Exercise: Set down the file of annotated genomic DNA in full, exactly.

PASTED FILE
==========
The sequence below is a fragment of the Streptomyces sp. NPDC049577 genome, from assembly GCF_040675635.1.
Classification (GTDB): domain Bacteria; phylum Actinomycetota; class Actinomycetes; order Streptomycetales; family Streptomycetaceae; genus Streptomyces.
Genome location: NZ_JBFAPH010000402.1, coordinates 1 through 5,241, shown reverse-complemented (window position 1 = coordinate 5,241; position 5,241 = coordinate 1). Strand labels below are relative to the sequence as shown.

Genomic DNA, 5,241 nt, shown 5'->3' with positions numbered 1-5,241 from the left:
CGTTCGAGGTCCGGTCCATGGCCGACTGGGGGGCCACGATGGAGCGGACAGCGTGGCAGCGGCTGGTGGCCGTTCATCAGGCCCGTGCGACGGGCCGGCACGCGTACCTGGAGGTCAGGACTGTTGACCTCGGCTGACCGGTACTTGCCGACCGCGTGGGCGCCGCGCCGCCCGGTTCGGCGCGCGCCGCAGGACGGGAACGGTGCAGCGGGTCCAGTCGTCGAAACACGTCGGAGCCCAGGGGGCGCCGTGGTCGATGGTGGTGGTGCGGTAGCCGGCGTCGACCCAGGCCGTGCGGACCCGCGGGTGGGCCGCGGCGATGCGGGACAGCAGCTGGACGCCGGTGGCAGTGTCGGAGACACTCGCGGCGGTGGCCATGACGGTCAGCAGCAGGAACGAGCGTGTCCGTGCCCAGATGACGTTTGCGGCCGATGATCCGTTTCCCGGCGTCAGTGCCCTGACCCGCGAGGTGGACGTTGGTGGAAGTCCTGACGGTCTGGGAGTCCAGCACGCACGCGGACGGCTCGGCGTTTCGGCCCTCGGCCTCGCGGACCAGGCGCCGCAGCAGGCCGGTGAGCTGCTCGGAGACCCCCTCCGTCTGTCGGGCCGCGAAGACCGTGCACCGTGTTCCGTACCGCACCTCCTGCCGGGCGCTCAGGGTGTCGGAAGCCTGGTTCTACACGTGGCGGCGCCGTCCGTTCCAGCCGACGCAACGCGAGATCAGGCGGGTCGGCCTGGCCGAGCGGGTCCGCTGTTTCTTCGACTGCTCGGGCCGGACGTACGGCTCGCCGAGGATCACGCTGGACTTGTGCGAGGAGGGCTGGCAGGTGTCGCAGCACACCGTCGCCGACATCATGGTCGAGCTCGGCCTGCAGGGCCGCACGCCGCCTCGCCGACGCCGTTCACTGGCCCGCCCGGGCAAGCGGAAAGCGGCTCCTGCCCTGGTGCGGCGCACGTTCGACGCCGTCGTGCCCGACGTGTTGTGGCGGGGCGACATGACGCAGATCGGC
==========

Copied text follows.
The sequence below is a fragment of the Streptomyces sp. NPDC049577 genome, from assembly GCF_040675635.1.
Classification (GTDB): domain Bacteria; phylum Actinomycetota; class Actinomycetes; order Streptomycetales; family Streptomycetaceae; genus Streptomyces.
Genome location: NZ_JBFAPH010000402.1, coordinates 1 through 5,241, shown reverse-complemented (window position 1 = coordinate 5,241; position 5,241 = coordinate 1). Strand labels below are relative to the sequence as shown.

Genomic DNA, 5,241 nt, shown 5'->3' with positions numbered 1-5,241 from the left:
CGTTCGAGGTCCGGTCCATGGCCGACTGGGGGGCCACGATGGAGCGGACAGCGTGGCAGCGGCTGGTGGCCGTTCATCAGGCCCGTGCGACGGGCCGGCACGCGTACCTGGAGGTCAGGACTGTTGACCTCGGCTGACCGGTACTTGCCGACCGCGTGGGCGCCGCGCCGCCCGGTTCGGCGCGCGCCGCAGGACGGGAACGGTGCAGCGGGTCCAGTCGTCGAAACACGTCGGAGCCCAGGGGGCGCCGTGGTCGATGGTGGTGGTGCGGTAGCCGGCGTCGACCCAGGCCGTGCGGACCCGCGGGTGGGCCGCGGCGATGCGGGACAGCAGCTGGACGCCGGTGGCAGTGTCGGAGACACTCGCGGCGGTGGCCATGACGGTCAGCAGCAGGAACGAGCGTGTCCGTGCCCAGATGACGTTTGCGGCCGATGATCCGTTTCCCGGCGTCAGTGCCCTGACCCGCGAGGTGGACGTTGGTGGAAGTCCTGACGGTCTGGGAGTCCAGCACGCACGCGGACGGCTCGGCGTTTCGGCCCTCGGCCTCGCGGACCAGGCGCCGCAGCAGGCCGGTGAGCTGCTCGGAGACCCCCTCCGTCTGTCGGGCCGCGAAGACCGTGCACCGTGTTCCGTACCGCACCTCCTGCCGGGCGCTCAGGGTGTCGGAAGCCTGGTTCTACACGTGGCGGCGCCGTCCGTTCCAGCCGACGCAACGCGAGATCAGGCGGGTCGGCCTGGCCGAGCGGGTCCGCTGTTTCTTCGACTGCTCGGGCCGGACGTACGGCTCGCCGAGGATCACGCTGGACTTGTGCGAGGAGGGCTGGCAGGTGTCGCAGCACACCGTCGCCGACATCATGGTCGAGCTCGGCCTGCAGGGCCGCACGCCGCCTCGCCGACGCCGTTCACTGGCCCGCCCGGGCAAGCGGAAAGCGGCTCCTGCCCTGGTGCGGCGCACGTTCGACGCCGTCGTGCCCGACGTGTTGTGGCGGGGCGACATGACGCAGATCGGC